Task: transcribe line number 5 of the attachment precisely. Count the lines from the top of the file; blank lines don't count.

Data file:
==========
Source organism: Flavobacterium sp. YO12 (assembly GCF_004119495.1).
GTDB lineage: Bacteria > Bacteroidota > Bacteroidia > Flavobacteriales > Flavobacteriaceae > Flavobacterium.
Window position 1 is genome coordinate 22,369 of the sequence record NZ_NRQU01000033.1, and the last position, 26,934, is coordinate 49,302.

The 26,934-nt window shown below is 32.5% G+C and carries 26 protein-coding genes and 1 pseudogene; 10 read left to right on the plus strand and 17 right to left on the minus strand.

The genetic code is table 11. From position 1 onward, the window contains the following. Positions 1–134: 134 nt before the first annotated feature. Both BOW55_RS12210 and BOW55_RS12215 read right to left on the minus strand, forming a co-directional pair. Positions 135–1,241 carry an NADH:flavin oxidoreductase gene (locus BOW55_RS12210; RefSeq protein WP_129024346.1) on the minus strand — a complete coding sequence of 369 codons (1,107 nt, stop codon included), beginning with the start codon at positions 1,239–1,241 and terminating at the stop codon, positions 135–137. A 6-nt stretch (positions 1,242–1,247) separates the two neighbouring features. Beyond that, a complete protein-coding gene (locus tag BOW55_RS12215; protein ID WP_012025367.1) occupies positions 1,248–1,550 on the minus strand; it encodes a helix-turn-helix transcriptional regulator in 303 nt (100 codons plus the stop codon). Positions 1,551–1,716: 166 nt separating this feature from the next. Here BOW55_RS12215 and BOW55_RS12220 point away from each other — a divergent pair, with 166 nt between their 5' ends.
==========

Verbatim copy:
The genetic code is table 11. From position 1 onward, the window contains the following. Positions 1–134: 134 nt before the first annotated feature. Both BOW55_RS12210 and BOW55_RS12215 read right to left on the minus strand, forming a co-directional pair. Positions 135–1,241 carry an NADH:flavin oxidoreductase gene (locus BOW55_RS12210; RefSeq protein WP_129024346.1) on the minus strand — a complete coding sequence of 369 codons (1,107 nt, stop codon included), beginning with the start codon at positions 1,239–1,241 and terminating at the stop codon, positions 135–137. A 6-nt stretch (positions 1,242–1,247) separates the two neighbouring features. Beyond that, a complete protein-coding gene (locus tag BOW55_RS12215; protein ID WP_012025367.1) occupies positions 1,248–1,550 on the minus strand; it encodes a helix-turn-helix transcriptional regulator in 303 nt (100 codons plus the stop codon). Positions 1,551–1,716: 166 nt separating this feature from the next. Here BOW55_RS12215 and BOW55_RS12220 point away from each other — a divergent pair, with 166 nt between their 5' ends.